Industry and government officials on Tuesday began setting the stagefor next year's debate on issues surrounding genetic testing.
The first House hearing this year on genetics testing was held by theCommittee on Science's Technology Subcommittee "to provide notjust an overview of the issue but also to try to help create theframework for the upcoming Congress," said Ben Wu, a spokesmanfor Rep. Constance Morella (R-Md.), chairwoman of the TechnologySubcommittee.
"There will be a substantive look at the issue in the next Congress,"Wu said. "This is an issue that has captured a great deal of attention,both in the media and in Congress. Certainly the issue will get a lot ofplay in upcoming years."
Among those providing testimony at the hearing was AlanGoldhammer, director of technical affairs for the BiotechnologyIndustry Organization (BIO), a Washington-based lobbying group forthe biotechnology industry.
Goldhammer said genetic testing services should be regulated in amanner similar to other diagnostic methods. Genetic informationshould not be abused, he said, but at the same time privacy issuesrelated to genetic information should be no different than privacyissues for other forms of medical information.
"For this reason it is not appropriate to enact legislation that relatessolely to genetic privacy issues," Goldhammer testified. "Instead,Congress should pass a comprehensive medical privacy bill thatincludes protections for genetic privacy."
BIO also believes the Clinical Laboratories Improvements Act, orCLIA, provides the appropriate mechanisms for regulating genetictesting services, Goldhammer said, noting that it creates regulatoryconsistency between genetic and non-genetic clinical laboratoryservices. Keeping the regulation of genetic testing under CLIA wouldavoid the "inappropriate and burdensome premarket approvalrequirements that the FDA itself does not seek."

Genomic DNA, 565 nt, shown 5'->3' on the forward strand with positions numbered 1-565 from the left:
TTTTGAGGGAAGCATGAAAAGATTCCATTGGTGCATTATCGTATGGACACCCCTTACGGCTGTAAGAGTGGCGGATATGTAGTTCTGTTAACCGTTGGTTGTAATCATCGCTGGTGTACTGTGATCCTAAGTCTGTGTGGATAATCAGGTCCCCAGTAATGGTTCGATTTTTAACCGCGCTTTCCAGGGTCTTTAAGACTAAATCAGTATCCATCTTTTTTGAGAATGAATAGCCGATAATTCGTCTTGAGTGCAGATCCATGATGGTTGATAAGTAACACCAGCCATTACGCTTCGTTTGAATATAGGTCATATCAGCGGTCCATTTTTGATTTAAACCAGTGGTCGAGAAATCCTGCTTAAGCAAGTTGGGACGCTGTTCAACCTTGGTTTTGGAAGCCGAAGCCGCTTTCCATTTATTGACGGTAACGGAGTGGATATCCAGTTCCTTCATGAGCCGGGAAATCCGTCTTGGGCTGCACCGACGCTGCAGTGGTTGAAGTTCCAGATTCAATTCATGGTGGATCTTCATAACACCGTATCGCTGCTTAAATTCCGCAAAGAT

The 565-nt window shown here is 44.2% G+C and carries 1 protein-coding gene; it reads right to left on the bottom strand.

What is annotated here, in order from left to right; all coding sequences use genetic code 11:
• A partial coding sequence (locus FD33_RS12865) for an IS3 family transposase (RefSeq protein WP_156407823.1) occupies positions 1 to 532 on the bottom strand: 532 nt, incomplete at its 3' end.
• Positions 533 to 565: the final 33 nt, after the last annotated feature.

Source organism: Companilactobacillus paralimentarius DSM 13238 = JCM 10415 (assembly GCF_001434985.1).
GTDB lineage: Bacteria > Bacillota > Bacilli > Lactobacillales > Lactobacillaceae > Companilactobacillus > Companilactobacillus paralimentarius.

"Formal regulation by the FDA would strain the limited financialresources of the commercial and academic laboratories that aredeveloping genetic testing services and deter them from providingthese services," Goldhammer told members of the TechnologySubcommittee.
Goldhammer said existing professional societies _ such as theAmerican Society for Human Genetics and the American College ofMedical Genetics _ already have established guidelines for theproper validation, performance, use and interpretation of these tests.Most laboratories, he said, comply with those guidelines.
Wu said Rep. Morella _ whose district includes the FDA andNational Institutes of Health, as well as a number of biotechnologycompanies _ wants to be sure that results of genetic tests are accurateand not subject to misinterpretation. Inaccurate tests, either positiveor negative, could have serious emotional and physical ramifications,he said.
Morella also wants to ensure that laboratories are amenable to self-accreditation.
Goldhammer said the most practical approach to regulatingmolecular genetic testing services is to build on the already existingprofessional society standards. To address the shortcoming ofvoluntary adherence, he proposed a system that creates incentives forcompliance.
The Health Care Financing Administration (HCFA), whichadministers CLIA, "could require that clinical laboratories complywith professional society guidelines," Goldhammer said. "HCFAcurrently exercises this authority for other forms of testing, in effect,deputizing appropriate professional societies to determine whethernew tests are validated and performed in compliance with theirstandards."
Wu said Morella is inclined to weigh heavily the suggestions comingfrom a task force on genetic testing that was created by the NationalCenter for Human Genome Research, in Bethesda, Md., whichoversees U.S. efforts on the Human Genome Project. The 19-membergroup had its first meeting in April 1995. It's final recommendation isexpected in March of next year, Wu said. n
-- Jim Shrine
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